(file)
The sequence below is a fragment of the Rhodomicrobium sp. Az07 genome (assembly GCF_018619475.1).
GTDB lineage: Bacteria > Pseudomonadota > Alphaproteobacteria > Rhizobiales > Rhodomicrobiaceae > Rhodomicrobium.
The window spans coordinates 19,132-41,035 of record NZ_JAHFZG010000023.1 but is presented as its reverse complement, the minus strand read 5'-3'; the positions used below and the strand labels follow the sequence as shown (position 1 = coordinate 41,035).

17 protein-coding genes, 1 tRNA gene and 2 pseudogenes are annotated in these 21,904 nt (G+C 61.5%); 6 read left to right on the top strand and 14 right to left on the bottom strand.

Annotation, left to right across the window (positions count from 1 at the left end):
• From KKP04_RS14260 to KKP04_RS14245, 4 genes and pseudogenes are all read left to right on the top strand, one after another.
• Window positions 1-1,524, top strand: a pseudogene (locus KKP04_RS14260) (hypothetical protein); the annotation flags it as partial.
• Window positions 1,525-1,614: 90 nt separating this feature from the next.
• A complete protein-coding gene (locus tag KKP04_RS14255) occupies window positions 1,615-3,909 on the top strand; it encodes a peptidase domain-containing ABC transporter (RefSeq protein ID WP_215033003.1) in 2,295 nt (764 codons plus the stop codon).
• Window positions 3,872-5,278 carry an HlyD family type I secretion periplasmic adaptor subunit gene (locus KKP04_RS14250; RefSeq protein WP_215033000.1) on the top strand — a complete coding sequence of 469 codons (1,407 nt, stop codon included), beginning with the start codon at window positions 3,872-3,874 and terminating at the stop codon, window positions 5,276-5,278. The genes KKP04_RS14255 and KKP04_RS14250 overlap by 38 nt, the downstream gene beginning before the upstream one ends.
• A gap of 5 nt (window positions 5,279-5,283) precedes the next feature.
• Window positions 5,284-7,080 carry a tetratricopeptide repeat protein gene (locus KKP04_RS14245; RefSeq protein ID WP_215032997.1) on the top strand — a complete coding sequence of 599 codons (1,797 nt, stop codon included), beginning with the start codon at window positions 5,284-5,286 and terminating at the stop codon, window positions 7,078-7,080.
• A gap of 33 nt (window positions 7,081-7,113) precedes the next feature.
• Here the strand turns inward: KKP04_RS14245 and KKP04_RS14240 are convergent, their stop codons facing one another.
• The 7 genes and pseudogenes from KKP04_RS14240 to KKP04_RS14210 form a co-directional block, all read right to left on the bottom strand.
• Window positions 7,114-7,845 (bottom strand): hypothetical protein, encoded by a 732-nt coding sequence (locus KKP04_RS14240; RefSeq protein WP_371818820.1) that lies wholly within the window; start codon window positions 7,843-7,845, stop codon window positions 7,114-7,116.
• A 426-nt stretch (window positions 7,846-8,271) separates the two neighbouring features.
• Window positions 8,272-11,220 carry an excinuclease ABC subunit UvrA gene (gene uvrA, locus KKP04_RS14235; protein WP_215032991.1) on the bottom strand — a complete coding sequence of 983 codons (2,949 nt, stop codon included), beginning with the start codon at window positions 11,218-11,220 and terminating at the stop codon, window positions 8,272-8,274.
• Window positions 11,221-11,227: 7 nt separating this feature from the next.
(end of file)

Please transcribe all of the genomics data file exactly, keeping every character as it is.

The sequence below is a fragment of the Rhodomicrobium sp. Az07 genome (assembly GCF_018619475.1).
GTDB lineage: Bacteria > Pseudomonadota > Alphaproteobacteria > Rhizobiales > Rhodomicrobiaceae > Rhodomicrobium.
The window spans coordinates 19,132-41,035 of record NZ_JAHFZG010000023.1 but is presented as its reverse complement, the minus strand read 5'-3'; the positions used below and the strand labels follow the sequence as shown (position 1 = coordinate 41,035).

17 protein-coding genes, 1 tRNA gene and 2 pseudogenes are annotated in these 21,904 nt (G+C 61.5%); 6 read left to right on the top strand and 14 right to left on the bottom strand.

Annotation, left to right across the window (positions count from 1 at the left end):
• From KKP04_RS14260 to KKP04_RS14245, 4 genes and pseudogenes are all read left to right on the top strand, one after another.
• Window positions 1-1,524, top strand: a pseudogene (locus KKP04_RS14260) (hypothetical protein); the annotation flags it as partial.
• Window positions 1,525-1,614: 90 nt separating this feature from the next.
• A complete protein-coding gene (locus tag KKP04_RS14255) occupies window positions 1,615-3,909 on the top strand; it encodes a peptidase domain-containing ABC transporter (RefSeq protein ID WP_215033003.1) in 2,295 nt (764 codons plus the stop codon).
• Window positions 3,872-5,278 carry an HlyD family type I secretion periplasmic adaptor subunit gene (locus KKP04_RS14250; RefSeq protein WP_215033000.1) on the top strand — a complete coding sequence of 469 codons (1,407 nt, stop codon included), beginning with the start codon at window positions 3,872-3,874 and terminating at the stop codon, window positions 5,276-5,278. The genes KKP04_RS14255 and KKP04_RS14250 overlap by 38 nt, the downstream gene beginning before the upstream one ends.
• A gap of 5 nt (window positions 5,279-5,283) precedes the next feature.
• Window positions 5,284-7,080 carry a tetratricopeptide repeat protein gene (locus KKP04_RS14245; RefSeq protein ID WP_215032997.1) on the top strand — a complete coding sequence of 599 codons (1,797 nt, stop codon included), beginning with the start codon at window positions 5,284-5,286 and terminating at the stop codon, window positions 7,078-7,080.
• A gap of 33 nt (window positions 7,081-7,113) precedes the next feature.
• Here the strand turns inward: KKP04_RS14245 and KKP04_RS14240 are convergent, their stop codons facing one another.
• The 7 genes and pseudogenes from KKP04_RS14240 to KKP04_RS14210 form a co-directional block, all read right to left on the bottom strand.
• Window positions 7,114-7,845 (bottom strand): hypothetical protein, encoded by a 732-nt coding sequence (locus KKP04_RS14240; RefSeq protein WP_371818820.1) that lies wholly within the window; start codon window positions 7,843-7,845, stop codon window positions 7,114-7,116.
• A 426-nt stretch (window positions 7,846-8,271) separates the two neighbouring features.
• Window positions 8,272-11,220 carry an excinuclease ABC subunit UvrA gene (gene uvrA, locus KKP04_RS14235; protein WP_215032991.1) on the bottom strand — a complete coding sequence of 983 codons (2,949 nt, stop codon included), beginning with the start codon at window positions 11,218-11,220 and terminating at the stop codon, window positions 8,272-8,274.
• Window positions 11,221-11,227: 7 nt separating this feature from the next.